In Sudan‘s capital Khartoum, a hip-hop producer who had his equipment seized during anti-government protests last year is now free to mix tracks in his studio.
Across town, an all-female troupe in pink T-shirts and white jeans practice rhythmic dance routines late in the evening in a dimly-lit car park.
The overthrow of Omar al-Bashir‘s Islamist regime last April and the melting away of its morality police have led to an easing of onerous social constraints, allowing women to dress more freely and opening up more space for cultural activities.
The opening started with an artistic and musical outburst around the protests that helped topple Bashir, though as Sudan transitions towards democracy, many see the social changes as shallow. Restrictive laws remain on the statute books and women are still under-represented after an uprising they helped lead.
“We understand that change won’t happen tomorrow because of the revolution,” said Somia Abd Elhay, a 23-year-old student practicing the flute at Khartoum’s music college.
“It will take time, but what’s new after the revolution is that there is hope and that things can change, and it is in our hands to change the things we see as wrong.”
Bashir’s three decades in power were marked by stringent social and religious rules along with international isolation and economic sanctions. Women’s public behavior was strictly regimented – wearing trousers was punishable by flogging.
Bashir’s fall, after months of street protests in which women played a prominent role and dozens were killed in security crackdowns, brought a change of direction. In November, authorities repealed a notorious public order law used to impose conservative Islamic social codes.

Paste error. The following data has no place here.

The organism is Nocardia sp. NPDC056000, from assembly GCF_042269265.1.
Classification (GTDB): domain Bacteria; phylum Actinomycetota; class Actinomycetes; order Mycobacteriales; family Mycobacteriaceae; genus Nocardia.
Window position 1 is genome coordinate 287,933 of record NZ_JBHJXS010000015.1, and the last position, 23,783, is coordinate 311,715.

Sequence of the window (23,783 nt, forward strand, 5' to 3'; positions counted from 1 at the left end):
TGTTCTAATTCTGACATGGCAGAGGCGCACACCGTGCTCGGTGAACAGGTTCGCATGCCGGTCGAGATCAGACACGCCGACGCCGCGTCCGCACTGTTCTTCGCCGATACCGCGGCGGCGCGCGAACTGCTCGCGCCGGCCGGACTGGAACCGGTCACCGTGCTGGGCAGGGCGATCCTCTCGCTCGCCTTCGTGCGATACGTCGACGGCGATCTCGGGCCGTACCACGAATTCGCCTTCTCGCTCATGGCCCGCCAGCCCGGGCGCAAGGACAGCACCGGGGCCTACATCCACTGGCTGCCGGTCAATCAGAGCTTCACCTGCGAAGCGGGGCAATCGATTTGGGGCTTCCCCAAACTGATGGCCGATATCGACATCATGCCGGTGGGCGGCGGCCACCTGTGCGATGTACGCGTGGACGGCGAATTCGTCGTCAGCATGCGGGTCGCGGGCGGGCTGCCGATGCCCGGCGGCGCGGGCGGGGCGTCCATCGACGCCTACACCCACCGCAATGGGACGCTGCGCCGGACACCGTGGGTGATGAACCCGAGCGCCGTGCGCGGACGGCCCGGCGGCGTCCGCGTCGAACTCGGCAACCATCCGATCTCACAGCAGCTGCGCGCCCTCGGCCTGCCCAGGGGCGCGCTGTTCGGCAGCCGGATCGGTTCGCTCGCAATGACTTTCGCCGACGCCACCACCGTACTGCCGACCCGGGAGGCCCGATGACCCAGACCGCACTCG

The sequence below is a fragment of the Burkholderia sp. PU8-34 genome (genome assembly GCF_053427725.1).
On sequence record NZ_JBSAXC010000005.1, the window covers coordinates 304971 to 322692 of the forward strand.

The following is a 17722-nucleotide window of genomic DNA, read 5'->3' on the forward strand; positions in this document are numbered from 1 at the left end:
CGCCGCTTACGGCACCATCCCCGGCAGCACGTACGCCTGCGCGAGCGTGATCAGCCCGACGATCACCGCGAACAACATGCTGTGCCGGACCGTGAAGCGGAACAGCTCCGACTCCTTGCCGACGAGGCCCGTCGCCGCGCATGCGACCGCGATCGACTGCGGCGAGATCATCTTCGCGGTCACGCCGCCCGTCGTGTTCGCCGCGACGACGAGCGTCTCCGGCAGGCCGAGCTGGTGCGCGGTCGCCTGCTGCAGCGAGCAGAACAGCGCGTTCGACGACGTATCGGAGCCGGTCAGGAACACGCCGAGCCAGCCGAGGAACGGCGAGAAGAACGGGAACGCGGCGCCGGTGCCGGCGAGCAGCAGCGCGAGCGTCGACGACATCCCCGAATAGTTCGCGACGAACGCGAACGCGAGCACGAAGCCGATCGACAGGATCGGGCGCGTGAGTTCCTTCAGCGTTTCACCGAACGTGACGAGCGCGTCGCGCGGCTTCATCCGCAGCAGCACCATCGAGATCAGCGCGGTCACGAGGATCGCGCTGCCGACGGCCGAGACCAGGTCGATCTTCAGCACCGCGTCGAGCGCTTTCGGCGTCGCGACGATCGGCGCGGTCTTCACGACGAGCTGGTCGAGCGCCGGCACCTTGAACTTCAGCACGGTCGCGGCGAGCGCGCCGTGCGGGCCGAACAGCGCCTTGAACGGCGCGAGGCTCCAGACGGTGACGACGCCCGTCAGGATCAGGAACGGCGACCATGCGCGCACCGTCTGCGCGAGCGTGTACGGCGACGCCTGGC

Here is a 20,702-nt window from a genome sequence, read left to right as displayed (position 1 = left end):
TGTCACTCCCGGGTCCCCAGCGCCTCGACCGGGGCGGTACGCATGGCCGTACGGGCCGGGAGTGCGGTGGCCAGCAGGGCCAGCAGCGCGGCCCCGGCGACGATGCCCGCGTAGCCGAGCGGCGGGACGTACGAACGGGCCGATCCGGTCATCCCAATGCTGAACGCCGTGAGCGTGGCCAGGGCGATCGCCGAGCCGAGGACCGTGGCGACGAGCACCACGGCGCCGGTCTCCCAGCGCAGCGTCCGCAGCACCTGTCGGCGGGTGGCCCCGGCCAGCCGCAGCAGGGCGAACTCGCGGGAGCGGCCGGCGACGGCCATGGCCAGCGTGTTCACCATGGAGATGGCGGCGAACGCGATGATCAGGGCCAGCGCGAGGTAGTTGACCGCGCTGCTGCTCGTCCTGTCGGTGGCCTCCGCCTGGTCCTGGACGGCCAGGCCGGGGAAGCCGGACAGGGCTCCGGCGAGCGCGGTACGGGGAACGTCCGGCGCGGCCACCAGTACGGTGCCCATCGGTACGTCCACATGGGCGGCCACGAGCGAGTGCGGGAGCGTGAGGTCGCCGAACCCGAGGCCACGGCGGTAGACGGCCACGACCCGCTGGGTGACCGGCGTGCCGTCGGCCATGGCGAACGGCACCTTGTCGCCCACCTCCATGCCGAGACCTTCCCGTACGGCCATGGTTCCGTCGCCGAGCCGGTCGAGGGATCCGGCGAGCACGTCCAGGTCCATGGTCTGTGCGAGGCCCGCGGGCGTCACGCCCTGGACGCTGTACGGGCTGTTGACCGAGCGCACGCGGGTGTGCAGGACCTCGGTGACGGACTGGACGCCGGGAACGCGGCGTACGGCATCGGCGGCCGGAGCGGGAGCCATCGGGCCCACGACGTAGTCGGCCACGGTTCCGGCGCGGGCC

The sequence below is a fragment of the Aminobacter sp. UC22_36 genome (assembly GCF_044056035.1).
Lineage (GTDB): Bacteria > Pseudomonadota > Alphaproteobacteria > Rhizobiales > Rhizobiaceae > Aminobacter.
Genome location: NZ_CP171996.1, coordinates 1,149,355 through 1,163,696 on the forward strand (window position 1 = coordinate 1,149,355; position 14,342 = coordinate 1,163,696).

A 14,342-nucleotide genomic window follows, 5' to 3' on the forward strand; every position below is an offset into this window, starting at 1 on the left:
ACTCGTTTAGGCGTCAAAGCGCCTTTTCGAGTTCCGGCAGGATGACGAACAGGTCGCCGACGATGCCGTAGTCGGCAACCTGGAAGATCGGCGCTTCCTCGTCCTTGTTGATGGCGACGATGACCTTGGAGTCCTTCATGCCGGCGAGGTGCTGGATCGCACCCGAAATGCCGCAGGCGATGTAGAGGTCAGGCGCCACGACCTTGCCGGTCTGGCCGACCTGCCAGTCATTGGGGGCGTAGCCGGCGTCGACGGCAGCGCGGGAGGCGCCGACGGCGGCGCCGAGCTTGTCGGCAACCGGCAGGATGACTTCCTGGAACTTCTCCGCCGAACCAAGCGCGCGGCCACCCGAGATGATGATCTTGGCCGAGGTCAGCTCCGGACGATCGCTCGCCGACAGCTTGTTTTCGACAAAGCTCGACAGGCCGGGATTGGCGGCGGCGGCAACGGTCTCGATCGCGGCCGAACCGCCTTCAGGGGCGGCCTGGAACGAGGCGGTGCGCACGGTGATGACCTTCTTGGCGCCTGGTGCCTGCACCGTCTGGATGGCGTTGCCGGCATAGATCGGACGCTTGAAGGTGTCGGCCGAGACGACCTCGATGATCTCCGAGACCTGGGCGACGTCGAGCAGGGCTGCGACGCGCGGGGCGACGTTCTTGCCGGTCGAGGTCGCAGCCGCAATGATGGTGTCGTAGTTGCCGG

“Before the revolution, our shows were inside specific, appropriate places,” said Anita Saimon, a young dancer with the Voice of Nuba troupe, after an impromptu roadside rehearsal under a giant billboard for a recently opened Kentucky Fried Chicken branch.
“Now that there’s freedom we’re practicing in parking lots, we’ve started to work normally without any restrictions.”
Mohamed Abdulaziz, a music producer who had his sound systems confiscated and was repeatedly questioned by police during anti-Bashir demonstrations, said the uprising had resulted in a flourishing of music such as hip-hop and rap that were previously considered subversive.
“All the musical themes and products were dealing with the revolution, change, freedom, and our rights and duties towards the country,” he said.
Bashir’s deep-rooted Isla mist network is on the back foot, but some moves, including calls by a southern rebel group for a secular state, have created a backlash on social media. A well-known ultra-conservative preacher, Abdulhay Yousif, denounced the female sports and youth minister, Walaa Elboushi, for organizing the women’s football league.
Activists say progress is uncertain under a power-sharing deal between the military and civilian groups due to last until late 2022.
They complain that legislation underlying the public order law has yet to be repealed and that women are not protected from sexual harassment or rape.
Too few women get political jobs, said Nahid Gabralla, director of Seema, a children’s and women’s rights group. Just two of the 11 members of the ruling sovereign council are women.
“What has been accomplished does not match the role or scope of women’s involvement in making revolution and change, and that’s evident to us from the weak presence of women in governing bodies,” she said.